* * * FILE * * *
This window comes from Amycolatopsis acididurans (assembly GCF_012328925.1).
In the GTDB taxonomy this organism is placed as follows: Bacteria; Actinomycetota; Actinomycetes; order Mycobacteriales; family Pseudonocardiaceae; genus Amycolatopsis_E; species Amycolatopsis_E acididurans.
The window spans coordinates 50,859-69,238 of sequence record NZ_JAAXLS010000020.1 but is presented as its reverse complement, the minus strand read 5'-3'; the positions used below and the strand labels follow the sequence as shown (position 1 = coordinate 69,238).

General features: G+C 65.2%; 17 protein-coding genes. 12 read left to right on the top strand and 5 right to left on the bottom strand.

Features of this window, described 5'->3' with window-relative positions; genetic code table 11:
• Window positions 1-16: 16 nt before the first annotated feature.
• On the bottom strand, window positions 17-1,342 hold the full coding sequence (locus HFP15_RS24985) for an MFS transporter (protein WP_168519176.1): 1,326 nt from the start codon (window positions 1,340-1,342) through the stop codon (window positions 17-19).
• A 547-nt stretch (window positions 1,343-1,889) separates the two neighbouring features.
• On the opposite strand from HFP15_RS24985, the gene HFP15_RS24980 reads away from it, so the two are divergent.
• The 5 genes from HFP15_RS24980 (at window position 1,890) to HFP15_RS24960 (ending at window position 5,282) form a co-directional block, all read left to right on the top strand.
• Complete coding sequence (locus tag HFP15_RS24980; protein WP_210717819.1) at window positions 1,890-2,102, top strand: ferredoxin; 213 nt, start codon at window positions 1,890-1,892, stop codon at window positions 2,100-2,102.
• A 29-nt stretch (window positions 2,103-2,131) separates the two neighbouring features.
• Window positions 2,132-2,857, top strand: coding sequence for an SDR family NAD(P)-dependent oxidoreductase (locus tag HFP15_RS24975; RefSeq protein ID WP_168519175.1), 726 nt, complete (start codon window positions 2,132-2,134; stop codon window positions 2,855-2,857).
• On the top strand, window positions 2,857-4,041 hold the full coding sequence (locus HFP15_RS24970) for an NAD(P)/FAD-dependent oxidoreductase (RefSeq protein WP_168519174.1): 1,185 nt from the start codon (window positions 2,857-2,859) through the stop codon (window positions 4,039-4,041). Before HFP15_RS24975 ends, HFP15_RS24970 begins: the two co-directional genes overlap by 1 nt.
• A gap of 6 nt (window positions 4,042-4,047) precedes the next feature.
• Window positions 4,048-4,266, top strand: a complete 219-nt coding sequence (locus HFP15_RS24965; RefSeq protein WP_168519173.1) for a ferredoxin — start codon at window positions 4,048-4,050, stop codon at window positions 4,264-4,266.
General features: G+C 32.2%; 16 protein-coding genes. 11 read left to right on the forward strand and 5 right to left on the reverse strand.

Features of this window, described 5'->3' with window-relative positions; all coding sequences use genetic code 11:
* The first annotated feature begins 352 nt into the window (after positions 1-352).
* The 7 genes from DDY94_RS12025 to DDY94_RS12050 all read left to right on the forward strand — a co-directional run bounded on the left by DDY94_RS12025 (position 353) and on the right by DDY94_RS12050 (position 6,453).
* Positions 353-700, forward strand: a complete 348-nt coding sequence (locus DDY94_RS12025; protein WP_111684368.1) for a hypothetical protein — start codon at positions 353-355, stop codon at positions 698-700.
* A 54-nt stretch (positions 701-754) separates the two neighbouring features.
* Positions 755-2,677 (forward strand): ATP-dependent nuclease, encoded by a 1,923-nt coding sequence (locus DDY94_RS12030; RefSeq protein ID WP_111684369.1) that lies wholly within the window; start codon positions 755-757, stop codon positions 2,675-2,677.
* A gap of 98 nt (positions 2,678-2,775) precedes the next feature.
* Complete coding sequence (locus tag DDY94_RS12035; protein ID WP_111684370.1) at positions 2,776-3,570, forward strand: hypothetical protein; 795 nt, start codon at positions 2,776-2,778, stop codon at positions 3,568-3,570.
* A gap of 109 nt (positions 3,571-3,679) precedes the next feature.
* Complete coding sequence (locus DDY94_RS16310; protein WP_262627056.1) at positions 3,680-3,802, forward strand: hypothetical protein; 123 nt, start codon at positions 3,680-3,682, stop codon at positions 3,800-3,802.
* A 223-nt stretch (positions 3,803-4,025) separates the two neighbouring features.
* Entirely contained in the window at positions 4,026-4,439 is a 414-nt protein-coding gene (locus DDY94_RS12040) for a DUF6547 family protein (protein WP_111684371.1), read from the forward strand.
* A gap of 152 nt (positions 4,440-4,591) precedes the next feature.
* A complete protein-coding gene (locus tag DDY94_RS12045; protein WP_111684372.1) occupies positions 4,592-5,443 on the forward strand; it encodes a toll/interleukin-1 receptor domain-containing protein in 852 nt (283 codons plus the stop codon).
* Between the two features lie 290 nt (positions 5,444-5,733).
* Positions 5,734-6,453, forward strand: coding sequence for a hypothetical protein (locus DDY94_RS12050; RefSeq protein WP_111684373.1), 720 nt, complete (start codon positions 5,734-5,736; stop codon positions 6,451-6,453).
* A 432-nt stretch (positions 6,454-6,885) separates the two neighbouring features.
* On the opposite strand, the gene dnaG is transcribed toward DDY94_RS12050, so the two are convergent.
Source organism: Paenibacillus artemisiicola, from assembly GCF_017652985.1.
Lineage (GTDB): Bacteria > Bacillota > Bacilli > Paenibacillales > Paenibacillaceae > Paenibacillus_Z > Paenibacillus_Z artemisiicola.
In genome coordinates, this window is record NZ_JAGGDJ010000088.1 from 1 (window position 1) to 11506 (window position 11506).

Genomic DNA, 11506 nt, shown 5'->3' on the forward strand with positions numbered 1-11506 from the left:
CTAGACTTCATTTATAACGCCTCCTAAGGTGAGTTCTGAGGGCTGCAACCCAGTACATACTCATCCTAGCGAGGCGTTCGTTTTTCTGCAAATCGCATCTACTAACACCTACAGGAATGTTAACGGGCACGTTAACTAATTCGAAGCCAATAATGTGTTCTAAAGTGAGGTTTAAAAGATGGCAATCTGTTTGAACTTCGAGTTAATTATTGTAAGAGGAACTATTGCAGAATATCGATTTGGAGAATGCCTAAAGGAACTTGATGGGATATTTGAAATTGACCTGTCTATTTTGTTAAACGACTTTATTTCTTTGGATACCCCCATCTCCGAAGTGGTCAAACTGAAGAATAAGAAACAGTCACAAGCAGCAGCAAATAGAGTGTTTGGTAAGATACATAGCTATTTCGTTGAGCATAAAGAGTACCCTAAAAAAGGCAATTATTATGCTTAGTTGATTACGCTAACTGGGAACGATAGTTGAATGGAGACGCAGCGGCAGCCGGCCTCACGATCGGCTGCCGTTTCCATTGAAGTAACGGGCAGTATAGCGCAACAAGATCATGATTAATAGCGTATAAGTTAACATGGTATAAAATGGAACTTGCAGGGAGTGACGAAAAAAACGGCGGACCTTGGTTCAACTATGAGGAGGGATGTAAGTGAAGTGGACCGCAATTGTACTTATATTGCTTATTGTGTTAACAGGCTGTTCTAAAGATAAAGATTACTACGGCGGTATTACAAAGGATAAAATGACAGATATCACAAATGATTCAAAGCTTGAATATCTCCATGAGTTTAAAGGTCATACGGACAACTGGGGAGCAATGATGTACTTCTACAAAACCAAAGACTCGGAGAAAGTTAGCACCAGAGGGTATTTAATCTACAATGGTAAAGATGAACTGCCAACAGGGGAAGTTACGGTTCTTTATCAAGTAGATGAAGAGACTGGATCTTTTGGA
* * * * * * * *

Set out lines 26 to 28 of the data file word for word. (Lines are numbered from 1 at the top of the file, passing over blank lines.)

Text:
* A gap of 109 nt (positions 3,571-3,679) precedes the next feature.
* Complete coding sequence (locus DDY94_RS16310; protein WP_262627056.1) at positions 3,680-3,802, forward strand: hypothetical protein; 123 nt, start codon at positions 3,680-3,682, stop codon at positions 3,800-3,802.
* A 223-nt stretch (positions 3,803-4,025) separates the two neighbouring features.